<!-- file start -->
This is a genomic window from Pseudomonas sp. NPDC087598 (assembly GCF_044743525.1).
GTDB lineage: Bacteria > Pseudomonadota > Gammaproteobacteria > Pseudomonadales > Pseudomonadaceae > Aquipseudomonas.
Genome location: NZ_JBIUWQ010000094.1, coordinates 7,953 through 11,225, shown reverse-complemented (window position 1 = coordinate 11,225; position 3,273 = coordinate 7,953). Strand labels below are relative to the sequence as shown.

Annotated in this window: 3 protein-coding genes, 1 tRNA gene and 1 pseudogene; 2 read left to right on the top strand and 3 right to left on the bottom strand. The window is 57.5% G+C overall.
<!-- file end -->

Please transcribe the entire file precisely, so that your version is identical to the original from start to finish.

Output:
This is a genomic window from Pseudomonas sp. NPDC087598 (assembly GCF_044743525.1).
GTDB lineage: Bacteria > Pseudomonadota > Gammaproteobacteria > Pseudomonadales > Pseudomonadaceae > Aquipseudomonas.
Genome location: NZ_JBIUWQ010000094.1, coordinates 7,953 through 11,225, shown reverse-complemented (window position 1 = coordinate 11,225; position 3,273 = coordinate 7,953). Strand labels below are relative to the sequence as shown.

Annotated in this window: 3 protein-coding genes, 1 tRNA gene and 1 pseudogene; 2 read left to right on the top strand and 3 right to left on the bottom strand. The window is 57.5% G+C overall.